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On the last edition of Play It Forward, All Things Considered's chain of musical gratitude, Devonté Hynes – the English singer-songwriter, producer, director and genre-spanning creative force behind Blood Orange – spoke about experimental jazz artist Angel Bat Dawid's atmospheric track "London."

How do traditional arts organizations respond to turbulent times?

With a new year comes a new season of "Play It Forward," All Things Considered's chain of artistic inspiration, where we ask musicians to tell us about their work and the people who inspire them, after which we ask the person mentioned for their own, and so it continues. This series often takes leaps from one genre to another, which makes Devonté Hynes a tricky and exciting place to jump back in.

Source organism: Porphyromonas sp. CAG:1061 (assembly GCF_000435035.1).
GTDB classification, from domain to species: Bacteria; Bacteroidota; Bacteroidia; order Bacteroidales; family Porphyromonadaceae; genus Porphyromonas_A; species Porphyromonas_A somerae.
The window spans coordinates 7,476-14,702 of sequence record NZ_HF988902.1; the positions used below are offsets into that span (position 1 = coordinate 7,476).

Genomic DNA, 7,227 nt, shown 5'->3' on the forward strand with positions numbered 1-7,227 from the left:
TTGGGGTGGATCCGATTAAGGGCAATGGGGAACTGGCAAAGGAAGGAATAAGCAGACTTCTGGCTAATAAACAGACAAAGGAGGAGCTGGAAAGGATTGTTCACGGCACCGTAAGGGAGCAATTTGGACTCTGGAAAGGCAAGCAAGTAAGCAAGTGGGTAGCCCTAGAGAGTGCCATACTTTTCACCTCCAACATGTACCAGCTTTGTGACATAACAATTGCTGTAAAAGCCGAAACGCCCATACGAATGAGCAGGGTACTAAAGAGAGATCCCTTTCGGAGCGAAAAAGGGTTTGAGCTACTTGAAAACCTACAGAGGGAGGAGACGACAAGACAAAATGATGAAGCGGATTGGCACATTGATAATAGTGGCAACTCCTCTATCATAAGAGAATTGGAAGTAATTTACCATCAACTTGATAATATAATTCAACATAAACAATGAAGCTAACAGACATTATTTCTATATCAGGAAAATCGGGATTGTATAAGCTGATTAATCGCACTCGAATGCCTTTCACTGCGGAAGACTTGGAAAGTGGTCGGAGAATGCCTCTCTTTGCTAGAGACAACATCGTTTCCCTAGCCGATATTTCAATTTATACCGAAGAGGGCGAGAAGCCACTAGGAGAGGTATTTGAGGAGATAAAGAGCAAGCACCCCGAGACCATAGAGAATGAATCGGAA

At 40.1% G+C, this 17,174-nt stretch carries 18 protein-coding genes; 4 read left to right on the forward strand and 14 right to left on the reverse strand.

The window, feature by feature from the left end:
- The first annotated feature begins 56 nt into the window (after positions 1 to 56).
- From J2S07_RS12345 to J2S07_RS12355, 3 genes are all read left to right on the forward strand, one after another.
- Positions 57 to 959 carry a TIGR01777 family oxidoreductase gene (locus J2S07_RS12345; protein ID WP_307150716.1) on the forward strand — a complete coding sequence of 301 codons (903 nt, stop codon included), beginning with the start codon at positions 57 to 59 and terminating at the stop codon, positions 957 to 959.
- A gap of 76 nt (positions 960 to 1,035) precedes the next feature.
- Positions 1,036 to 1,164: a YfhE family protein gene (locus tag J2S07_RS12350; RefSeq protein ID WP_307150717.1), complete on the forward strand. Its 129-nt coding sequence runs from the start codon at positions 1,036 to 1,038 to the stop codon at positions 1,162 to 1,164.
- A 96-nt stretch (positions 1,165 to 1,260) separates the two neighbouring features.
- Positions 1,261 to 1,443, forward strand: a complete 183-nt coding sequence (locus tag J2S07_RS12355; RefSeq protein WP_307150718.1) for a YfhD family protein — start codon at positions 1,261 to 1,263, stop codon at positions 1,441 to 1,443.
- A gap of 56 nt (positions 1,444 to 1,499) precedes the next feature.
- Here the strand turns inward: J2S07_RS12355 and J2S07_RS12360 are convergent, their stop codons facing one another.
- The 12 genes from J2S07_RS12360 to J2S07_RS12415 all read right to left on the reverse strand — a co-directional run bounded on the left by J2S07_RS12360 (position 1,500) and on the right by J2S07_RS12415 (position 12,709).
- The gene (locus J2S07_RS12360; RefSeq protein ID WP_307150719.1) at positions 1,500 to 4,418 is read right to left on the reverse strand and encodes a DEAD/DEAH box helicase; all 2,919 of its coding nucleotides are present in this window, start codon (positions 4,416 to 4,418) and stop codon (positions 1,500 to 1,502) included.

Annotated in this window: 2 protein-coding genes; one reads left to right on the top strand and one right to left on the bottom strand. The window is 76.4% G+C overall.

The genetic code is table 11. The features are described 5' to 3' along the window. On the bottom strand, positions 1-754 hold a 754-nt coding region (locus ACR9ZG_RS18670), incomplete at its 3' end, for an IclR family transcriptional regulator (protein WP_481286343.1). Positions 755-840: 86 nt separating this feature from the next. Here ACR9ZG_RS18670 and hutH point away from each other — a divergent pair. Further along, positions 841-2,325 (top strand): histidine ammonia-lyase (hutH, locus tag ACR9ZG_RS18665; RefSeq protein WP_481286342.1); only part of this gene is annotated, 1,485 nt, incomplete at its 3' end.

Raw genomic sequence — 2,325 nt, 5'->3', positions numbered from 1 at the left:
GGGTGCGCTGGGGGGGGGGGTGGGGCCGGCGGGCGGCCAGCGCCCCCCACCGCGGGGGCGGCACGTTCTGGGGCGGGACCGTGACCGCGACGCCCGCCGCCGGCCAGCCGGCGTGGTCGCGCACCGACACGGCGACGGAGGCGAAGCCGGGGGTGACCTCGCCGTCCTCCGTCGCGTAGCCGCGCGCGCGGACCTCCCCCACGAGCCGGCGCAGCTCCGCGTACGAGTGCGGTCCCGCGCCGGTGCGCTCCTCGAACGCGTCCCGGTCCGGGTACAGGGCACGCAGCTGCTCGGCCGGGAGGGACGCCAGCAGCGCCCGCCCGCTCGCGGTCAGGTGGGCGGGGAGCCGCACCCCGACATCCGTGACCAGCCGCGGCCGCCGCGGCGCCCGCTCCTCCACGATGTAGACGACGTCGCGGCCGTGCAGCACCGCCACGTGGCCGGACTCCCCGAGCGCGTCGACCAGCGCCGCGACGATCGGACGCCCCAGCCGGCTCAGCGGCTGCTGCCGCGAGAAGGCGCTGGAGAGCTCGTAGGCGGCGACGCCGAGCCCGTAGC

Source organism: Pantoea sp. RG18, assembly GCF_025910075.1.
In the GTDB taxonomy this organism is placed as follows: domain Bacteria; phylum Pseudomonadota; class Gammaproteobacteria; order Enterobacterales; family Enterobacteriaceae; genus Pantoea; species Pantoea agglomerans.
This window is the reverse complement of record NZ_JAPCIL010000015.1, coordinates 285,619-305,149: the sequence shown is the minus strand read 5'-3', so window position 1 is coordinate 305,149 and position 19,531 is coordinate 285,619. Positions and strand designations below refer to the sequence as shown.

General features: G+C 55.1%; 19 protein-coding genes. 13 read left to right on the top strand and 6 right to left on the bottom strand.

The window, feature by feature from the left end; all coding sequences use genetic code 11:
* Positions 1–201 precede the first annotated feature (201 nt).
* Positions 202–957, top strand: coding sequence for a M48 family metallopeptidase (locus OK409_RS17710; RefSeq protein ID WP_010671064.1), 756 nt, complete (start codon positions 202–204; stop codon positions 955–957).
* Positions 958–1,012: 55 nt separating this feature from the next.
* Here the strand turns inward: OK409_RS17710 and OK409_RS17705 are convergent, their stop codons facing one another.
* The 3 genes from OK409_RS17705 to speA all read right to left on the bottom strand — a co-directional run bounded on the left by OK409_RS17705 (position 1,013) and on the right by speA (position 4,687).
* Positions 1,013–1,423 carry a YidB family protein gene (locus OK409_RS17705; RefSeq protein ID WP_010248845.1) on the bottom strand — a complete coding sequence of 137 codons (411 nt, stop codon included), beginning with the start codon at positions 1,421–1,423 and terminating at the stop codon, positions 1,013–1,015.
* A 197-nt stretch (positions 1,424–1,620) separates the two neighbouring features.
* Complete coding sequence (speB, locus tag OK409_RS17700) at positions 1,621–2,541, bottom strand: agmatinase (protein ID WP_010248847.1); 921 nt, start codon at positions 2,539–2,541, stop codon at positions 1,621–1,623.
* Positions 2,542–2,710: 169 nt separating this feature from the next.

It was poetry that first captured Arlo Parks, not music. As a teenager in West London, the artist read Allen Ginsberg's "Howl," which she remembers emanating a sense of yearning and longing, while also challenging ideas of form and rhyme. Parks says the poem gave off an air of humanity, but was equally strange and intense.

Langhorne Slim is a singer-songwriter by trade — but for more than a year, he could barely write. Slim recalls only writing about a song and a half, and even then it was nothing presentable to others. He had quit drinking years before, but found himself addicted to prescription pills. "I had been numbing myself ... to the source of my own creativity," Slim says. "Really, to the source of love, you know?" So, Slim went into rehabilitation.